Tag Archives: science

How to Make a Solar Eclipse Viewer

Most of you are from North America, and I’m sure you know about the solar eclipse next Monday, right? The path of totality will cross the United States, but all of North America will get to see it to varying degrees of partiality. For me, it’ll be around 75% partial.

Do you have your solar eclipse glasses? They’re hard to find now. If you don’t have some, don’t worry! You can still observe the eclipse! Actually, I made one today with my daughter. Here it is:

An easy to make solar eclipse viewer made with a cereal box.

That’s right, it’s a cereal box. Curious how to make it? It’s actually very easy. I made a video showing how I made it, so if you want to try this out, then definitely watch the video!

Are you going to make it? Any kind of cereal box will do. You can use pretty much any kind of box, actually. Just make sure no light is getting in except through the pinhole. Let me know if you’re going to make it!

Why Aren’t There Many Male Booktubers? The Jay Dee Show 33

I did some more frequent video publishing in the past week, but not quite what I used to do. The science videos have returned, as well! I posted 4 videos this week on 2 channels.

On my main channel, I posted a little less than I expected, but I did get 3 videos up! Let’s check them out.

First up is a Japan travel vlog, but it’s more about culture than anything a tourist would see. In fact, unless you’re invited to a funeral, you won’t get to see this! I talk about the 49th day of the traditional Buddhist funeral in Japan.

Next up is a new phenomenon on Booktube. Jayesh Chhaya opened up the topic about male booktubers. Where are they? Why aren’t there as many males booktubing as females? He created the Male Booktuber Tag, and I did it.

I continued my regular Authors Answer series on video with #32, all about writing controversial topics.

On my science channel, I uploaded 1 video, a video I’d recorded way back in April. Yeah, so it’s a bit old. I’m still dressed for cold weather. It’s the continuation of the A to Z Challenge, this time the letter E. It’s all about Jupiter’s moon Europa!

I can’t say how much I’ll be uploading over the next week, as I don’t know what’s going on with my job. It really depends on that. But I will be doing the Q&A for my 1 year anniversary on booktube, and hopefully a new Star Trek video. Definitely more Japan videos, though! And coming in the next day or two (maybe even today) is the next science video. Keep checking back and subscribe to my channels!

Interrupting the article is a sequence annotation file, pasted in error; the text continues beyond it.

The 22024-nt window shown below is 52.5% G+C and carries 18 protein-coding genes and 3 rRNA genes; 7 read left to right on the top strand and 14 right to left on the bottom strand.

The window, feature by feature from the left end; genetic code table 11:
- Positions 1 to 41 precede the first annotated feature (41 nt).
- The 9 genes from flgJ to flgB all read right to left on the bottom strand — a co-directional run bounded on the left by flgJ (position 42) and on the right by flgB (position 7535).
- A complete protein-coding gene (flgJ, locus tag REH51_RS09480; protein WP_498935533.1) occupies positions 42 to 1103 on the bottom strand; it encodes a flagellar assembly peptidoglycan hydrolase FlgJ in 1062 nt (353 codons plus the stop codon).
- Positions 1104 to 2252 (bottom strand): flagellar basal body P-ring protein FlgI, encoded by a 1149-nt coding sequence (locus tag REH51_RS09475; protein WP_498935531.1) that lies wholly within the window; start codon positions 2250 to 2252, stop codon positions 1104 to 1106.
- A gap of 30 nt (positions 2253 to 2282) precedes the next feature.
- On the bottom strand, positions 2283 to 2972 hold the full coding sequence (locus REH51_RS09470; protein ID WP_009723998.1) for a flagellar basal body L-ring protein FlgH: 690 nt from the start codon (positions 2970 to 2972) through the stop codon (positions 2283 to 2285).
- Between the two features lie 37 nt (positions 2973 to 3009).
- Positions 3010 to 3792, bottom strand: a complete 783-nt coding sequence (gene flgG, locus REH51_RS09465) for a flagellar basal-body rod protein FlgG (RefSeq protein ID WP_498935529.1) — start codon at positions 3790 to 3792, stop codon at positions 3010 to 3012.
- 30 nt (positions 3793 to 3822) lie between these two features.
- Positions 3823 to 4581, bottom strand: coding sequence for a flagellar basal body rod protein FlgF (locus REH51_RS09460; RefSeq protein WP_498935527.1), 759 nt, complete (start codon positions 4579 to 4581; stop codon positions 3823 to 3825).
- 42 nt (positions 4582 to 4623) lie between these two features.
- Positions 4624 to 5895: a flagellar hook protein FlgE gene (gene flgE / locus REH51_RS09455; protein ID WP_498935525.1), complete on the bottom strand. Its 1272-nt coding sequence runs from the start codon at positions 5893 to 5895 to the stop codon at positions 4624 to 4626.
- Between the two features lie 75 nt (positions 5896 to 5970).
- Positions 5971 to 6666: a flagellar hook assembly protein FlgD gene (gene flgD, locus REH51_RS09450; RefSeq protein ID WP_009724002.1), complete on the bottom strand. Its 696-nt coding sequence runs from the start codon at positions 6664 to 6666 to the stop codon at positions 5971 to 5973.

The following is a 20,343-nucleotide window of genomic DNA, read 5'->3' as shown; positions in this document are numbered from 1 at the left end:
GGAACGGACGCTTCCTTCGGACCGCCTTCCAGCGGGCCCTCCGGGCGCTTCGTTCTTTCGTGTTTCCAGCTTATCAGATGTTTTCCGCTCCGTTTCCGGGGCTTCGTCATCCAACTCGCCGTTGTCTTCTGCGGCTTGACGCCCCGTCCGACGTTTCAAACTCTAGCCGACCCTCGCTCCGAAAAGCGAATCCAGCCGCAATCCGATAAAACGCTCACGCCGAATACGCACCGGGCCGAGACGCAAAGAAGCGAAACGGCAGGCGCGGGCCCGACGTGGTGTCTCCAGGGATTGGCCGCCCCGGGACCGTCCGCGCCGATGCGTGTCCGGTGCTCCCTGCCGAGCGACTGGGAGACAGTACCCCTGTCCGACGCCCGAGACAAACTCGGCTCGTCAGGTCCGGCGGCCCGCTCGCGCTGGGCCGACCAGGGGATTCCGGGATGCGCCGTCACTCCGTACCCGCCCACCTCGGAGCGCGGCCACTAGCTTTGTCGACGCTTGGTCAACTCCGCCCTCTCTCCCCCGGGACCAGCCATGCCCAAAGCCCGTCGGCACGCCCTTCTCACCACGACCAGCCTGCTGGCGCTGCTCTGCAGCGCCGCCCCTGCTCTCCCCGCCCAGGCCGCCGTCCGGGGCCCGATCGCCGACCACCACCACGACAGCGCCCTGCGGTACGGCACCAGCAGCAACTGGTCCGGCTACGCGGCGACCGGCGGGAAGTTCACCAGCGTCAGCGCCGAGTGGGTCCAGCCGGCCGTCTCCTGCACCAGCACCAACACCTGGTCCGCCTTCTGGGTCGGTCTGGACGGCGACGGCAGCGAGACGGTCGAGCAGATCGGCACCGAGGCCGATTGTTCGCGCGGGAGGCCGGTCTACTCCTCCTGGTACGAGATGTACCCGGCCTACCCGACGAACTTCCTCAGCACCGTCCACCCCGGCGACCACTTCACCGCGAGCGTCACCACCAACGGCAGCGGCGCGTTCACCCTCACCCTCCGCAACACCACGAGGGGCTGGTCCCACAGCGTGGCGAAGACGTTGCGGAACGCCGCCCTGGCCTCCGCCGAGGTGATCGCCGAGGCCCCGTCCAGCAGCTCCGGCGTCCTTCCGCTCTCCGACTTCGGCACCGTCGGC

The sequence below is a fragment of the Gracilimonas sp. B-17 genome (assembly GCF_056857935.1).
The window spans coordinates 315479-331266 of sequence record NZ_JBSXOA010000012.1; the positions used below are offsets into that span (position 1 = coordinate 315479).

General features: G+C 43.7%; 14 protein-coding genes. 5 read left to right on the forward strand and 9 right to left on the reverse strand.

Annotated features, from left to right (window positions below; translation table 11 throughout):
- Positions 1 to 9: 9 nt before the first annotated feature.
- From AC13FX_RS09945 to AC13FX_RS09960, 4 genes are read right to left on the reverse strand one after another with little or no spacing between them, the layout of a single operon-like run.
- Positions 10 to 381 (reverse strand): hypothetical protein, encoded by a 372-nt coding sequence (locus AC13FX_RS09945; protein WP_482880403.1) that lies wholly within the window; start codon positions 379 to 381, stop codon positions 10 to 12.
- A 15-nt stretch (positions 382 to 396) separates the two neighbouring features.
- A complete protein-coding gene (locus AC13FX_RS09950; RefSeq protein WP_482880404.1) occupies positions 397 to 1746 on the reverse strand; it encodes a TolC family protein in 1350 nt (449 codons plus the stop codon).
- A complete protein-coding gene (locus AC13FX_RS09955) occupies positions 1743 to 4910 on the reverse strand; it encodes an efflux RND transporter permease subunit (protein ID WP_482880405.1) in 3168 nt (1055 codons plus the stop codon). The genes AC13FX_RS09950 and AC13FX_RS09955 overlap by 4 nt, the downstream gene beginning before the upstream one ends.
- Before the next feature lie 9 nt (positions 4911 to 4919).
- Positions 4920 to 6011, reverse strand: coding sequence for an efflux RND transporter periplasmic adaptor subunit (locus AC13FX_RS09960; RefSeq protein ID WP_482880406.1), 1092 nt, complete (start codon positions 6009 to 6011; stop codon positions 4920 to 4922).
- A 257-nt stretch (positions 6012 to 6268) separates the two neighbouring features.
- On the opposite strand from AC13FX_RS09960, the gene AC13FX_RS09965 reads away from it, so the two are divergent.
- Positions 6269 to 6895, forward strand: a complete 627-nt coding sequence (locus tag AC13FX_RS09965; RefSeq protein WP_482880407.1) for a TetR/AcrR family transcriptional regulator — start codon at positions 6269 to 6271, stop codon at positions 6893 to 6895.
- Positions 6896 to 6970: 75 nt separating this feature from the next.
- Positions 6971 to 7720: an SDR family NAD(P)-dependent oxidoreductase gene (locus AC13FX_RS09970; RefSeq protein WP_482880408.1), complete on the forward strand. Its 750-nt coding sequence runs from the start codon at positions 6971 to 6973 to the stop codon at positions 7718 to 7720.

Which video did you enjoy? Let me know in the comments section.

Star Trek: Discovery Trailer! The Jay Dee Show 30

Another week gone, and some videos to watch! Not as many as I’d hoped, though. But I think we’ve got some good stuff here. Actually, there were only two videos, one on each channel. But they are both worth watching.

On my main channel, I uploaded one video. And it had to do with Star Trek: Discovery! You see, the first trailer was released, and I had some interesting impressions about it. So, check out my Star Trek: Discovery trailer reaction!

On my science channel, I finally resumed uploading videos. I explained what happened in the past month, but also have a big request. And I want to ask you, too. Is there a science topic or question you’d like me to answer? If so, let me know in the comments section below or on the video. Check it out!

More to come next week. Definitely some Star Trek, a top 5 list about science fiction, Authors Answer, and some science! And a very, very special video that will be up tomorrow. It deserves its own blog post.

Let me know what you thought of these videos in the comments section below. And what did you think about the Star Trek: Discovery trailer, if you saw it?

You Can’t Please Everyone – Comments

Over the last couple months, I’ve been receiving a lot of comments on two posts which talk about things that bring a lot of controversy. One is about politics, the other is about climate change.

I’m better at talking about climate change, so I don’t have a problem rebutting climate change deniers’ claims. One comment questioned what I said in the post and provided some information about Mt. Etna’s CO2 output, thinking he won the “debate.” Well, the information he told me matches what was said on Snopes, as well as scientific sources. It only confirmed what I’d said. That backfired.

And about Snopes, if I refer to a Snopes article, don’t say it’s not a legitimate source. You know why? The information they give references scientific journals, government research, and other legitimate sources.

But then, we get to the political post. The topic doesn’t matter, but what does matter is how people comment. I was insulted in a rather crude manner. The first rule on this blog for comments is this: Do not insult anyone. The second rule: Be civil. These people broke those rules.